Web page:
How to Take Amazing Holiday Photos
Posted November 17, 2014 by Prairie Wife - 4 comments
We first met Erin when she was a Prairie Wife of the Week and she shared how she took her love of photography and turned it into a business. With the holidays coming up, many of us are rushing to get family photos taken for Christmas cards. I hope I’m not alone when I share that I spent weeks trying to pick out the right outfits for all of us. Then you have all those holiday pictures with relatives…I always keep my fingers crossed that at least one won’t have my toddler screaming and reaching for me! As part of our month of Helpful Holiday Hints, I asked Erin if she would take a few moments to answer some questions and offer some advice that will help ensure that all your holiday memories are perfectly captured!
Prairie Wife (PW): Let’s start with family picture advice first. What do you think about matching outfits, coordinating outfits, or everyone wearing whatever they want?
Erin (E): There are so many options and things to think about when it comes to deciding what to wear! I personally like when the outfits look coordinated. I suggest picking three or four colors and then mixing it up. Have one person wear stripes in that color theme, another person in plaid, then floral etc. If there is an accent color you can have someone wear a solid shirt in that color. Fabrics with texture always look great. Layers are wonderful for both visual interest and added warmth for an outdoor session. Sometimes it is tempting to wear holiday attire, but if you want to hang a print of your family up year round it may end up looking too seasonal. If it is cold outside for your session, throw some hats and mittens on those little ones, they will be much happier. Look online for outfit ideas, I recommend Pinterest.
PW: Props or not for family pictures?
E: Most of the props I use are useful ones, something to sit on or a simple prop that will add color and interest to a photo. When the prop takes the attention away from the people in the photo I think it is too much. That being said, for holiday cards you might want to add a little extra prop in your photos. A few ideas are large letters that spell something festive, a Christmas banner, or perhaps ornaments or a Christmas Star.
PW: Any advice for how to make younger children look at the camera or stay still?
E: Well, I know this lady that does a great cookie monster! Ha Ha!
PW: That would be me…I spent 20 minutes singing like Cookie Monster to keep Cowboy C happy our last photo session! I can honestly say the raspy throat the next day was well worth it when I saw the beautiful pictures.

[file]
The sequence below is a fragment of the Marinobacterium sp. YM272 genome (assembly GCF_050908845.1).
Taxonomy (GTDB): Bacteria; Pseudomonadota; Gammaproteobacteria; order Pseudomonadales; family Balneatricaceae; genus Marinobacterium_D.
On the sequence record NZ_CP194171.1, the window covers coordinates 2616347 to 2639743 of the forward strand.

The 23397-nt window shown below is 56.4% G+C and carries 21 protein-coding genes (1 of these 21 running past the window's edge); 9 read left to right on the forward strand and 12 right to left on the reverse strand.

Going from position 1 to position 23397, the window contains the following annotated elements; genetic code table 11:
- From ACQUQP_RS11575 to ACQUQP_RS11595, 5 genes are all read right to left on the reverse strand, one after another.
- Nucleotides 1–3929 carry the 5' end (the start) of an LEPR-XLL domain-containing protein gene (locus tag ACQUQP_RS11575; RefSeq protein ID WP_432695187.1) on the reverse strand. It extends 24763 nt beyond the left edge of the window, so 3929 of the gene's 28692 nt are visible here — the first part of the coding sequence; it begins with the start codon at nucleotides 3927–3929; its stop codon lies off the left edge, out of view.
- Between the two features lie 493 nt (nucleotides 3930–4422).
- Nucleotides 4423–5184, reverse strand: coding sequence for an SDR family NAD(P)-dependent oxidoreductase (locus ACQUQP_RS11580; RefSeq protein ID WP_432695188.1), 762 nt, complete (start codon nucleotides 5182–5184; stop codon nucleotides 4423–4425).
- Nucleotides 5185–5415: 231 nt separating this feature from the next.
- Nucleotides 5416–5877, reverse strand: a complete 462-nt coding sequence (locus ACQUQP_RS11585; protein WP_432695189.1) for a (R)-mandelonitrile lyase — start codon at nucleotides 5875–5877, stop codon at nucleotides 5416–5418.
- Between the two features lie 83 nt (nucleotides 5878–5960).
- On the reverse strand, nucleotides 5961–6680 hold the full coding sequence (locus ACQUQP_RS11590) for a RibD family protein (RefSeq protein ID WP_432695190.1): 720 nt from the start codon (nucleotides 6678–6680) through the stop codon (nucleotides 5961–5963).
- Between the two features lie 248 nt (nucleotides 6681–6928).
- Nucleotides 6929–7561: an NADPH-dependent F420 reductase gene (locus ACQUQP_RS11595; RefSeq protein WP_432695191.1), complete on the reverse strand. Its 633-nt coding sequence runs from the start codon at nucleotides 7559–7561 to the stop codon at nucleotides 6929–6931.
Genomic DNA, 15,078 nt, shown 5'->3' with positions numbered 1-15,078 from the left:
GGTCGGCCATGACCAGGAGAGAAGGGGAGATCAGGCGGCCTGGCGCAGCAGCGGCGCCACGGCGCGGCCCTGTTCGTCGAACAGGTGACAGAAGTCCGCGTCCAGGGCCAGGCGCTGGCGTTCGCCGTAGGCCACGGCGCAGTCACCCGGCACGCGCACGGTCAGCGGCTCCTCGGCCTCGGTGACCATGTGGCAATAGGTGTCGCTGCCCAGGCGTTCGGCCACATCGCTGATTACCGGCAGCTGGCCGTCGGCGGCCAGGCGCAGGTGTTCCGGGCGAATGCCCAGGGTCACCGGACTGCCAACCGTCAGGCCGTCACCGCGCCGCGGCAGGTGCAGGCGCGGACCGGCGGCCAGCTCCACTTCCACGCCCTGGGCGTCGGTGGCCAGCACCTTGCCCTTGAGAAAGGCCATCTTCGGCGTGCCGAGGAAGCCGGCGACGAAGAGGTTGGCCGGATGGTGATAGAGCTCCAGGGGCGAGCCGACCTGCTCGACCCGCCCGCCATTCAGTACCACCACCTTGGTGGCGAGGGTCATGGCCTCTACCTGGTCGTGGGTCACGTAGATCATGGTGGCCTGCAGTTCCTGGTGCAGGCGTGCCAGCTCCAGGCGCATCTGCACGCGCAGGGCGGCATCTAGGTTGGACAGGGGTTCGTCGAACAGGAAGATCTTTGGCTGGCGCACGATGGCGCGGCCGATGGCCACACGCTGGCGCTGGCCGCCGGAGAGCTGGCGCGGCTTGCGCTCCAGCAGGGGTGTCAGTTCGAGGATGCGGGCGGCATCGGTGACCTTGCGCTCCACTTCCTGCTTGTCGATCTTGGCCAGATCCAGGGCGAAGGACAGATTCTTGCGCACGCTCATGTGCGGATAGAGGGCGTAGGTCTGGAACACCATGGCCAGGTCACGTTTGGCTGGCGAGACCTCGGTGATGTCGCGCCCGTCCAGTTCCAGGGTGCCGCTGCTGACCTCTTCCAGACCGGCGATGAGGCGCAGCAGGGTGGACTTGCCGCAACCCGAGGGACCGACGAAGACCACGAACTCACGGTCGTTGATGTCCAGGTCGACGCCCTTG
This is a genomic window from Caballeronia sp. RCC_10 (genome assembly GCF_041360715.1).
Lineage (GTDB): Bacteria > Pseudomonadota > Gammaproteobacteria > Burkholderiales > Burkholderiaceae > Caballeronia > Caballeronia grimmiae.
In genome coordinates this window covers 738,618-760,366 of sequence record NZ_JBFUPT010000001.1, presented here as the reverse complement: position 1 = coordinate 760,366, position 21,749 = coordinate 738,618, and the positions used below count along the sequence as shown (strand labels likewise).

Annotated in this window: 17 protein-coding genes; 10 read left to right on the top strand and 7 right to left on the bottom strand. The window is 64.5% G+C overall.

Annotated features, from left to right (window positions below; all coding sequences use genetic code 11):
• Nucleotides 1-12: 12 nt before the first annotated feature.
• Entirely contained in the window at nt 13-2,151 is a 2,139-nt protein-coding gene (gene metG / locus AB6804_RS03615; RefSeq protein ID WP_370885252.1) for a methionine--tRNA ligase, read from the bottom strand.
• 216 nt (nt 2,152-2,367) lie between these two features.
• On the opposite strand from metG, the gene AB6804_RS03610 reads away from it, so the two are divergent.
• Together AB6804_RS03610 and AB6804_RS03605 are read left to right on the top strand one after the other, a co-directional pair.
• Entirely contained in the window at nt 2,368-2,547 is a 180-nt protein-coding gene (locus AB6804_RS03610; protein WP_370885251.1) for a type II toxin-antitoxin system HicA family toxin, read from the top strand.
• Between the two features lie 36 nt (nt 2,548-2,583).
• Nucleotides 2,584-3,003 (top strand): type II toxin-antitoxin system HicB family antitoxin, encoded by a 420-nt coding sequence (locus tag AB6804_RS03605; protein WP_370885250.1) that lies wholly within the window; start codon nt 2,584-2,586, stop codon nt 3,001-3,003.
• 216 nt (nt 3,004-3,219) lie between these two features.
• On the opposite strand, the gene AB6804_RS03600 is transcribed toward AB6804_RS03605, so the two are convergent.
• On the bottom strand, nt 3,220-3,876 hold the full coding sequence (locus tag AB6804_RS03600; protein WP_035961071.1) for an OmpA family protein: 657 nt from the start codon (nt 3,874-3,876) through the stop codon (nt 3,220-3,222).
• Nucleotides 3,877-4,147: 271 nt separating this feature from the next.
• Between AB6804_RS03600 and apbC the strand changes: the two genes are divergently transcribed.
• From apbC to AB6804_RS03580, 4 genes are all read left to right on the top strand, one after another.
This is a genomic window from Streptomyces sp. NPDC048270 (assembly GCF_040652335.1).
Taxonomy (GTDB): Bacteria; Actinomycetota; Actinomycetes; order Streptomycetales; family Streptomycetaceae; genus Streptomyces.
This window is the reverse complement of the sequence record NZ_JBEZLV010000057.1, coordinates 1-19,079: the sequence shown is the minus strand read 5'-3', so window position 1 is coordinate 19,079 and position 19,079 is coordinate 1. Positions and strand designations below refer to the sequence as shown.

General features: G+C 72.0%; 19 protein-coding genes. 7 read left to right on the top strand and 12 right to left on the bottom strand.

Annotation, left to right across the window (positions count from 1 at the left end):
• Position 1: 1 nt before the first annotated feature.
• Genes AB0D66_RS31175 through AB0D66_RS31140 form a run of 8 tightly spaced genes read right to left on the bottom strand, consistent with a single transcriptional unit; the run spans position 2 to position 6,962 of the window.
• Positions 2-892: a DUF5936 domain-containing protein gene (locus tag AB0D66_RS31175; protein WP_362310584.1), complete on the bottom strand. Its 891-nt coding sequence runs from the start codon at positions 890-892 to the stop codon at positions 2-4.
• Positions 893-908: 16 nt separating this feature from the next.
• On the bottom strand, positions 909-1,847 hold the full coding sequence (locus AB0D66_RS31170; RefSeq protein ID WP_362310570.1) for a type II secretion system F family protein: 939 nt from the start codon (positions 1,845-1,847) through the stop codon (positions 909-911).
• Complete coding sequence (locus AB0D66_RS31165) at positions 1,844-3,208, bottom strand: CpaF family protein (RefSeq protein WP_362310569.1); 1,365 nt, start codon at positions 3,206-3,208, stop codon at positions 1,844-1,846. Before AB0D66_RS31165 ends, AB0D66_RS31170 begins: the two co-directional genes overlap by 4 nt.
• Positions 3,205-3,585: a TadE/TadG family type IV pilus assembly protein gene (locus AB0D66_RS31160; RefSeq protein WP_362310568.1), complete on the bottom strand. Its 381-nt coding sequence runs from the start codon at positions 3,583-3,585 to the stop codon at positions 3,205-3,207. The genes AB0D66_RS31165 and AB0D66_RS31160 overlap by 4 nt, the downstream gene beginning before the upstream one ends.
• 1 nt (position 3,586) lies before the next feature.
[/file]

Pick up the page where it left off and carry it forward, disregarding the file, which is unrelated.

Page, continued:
E: The answer to this question totally depends on the individual child and what the mood is. I rely on the parents for this because they are often very helpful and know what type of coercion will work best! I also totally agree with bribery and some sort of reward. I love it when parents throw in a “If you can cooperate we can go get a treat!” I also like to get the kids up and moving some, and breaks in between shots to explore close by can help. It is best to keep the mood light and fun whenever possible. If the kiddo is very young sometime you just have to chase them around with the camera and hope you get some good shots!
PW: Do you have any favorite poses that work well for families?
E: My favorite poses are when everyone is touching and looking cozy. Things that help achieve this vibe are of course physically being close together, holding hands, an arm around someone next to you, leaning on someone, and sitting in laps. Being able to see the love a family has for each other just makes a wonderful photo!
PW: Natural light makes the best pictures, but in winter this isn’t always possible. What can we do to make our indoor pictures look better?
E: Basically, learning a little more about your camera will help with this. Just experiment a bit with different settings. When there is low light, your shutter speed slows down to allow more light in. This results in blurry photos, so you need to figure out a way to add more light. Pick a room that has the best light, a room with windows that let in a soft light. If the sun is too bright, hang something to help soften the light if pulling the curtains takes too much of the light away. By reading your camera manual and figuring out what your camera is capable of will not only improve your indoor photos, but all of your photos!
PW: When it comes time to take holiday pictures of gift opening or family time what advice do you have?
E: Time to turn on the video camera! This is a great time to be able to hear the excitement as well as see it!
PW: Any other helpful holiday hints for great holiday photos?
E: What is your favorite part of Christmas? Decorating the tree, cooking a big dinner, or playing family board games? Snap a few photos during these special times. In twenty years you’ll love having those memories to look back on!
Stop by Erin’s site or her Facebook Page to see more of her work and to schedule your next family photo session! Feel free to ask any questions in the comments section, Erin will be stopping by this week to answer them.
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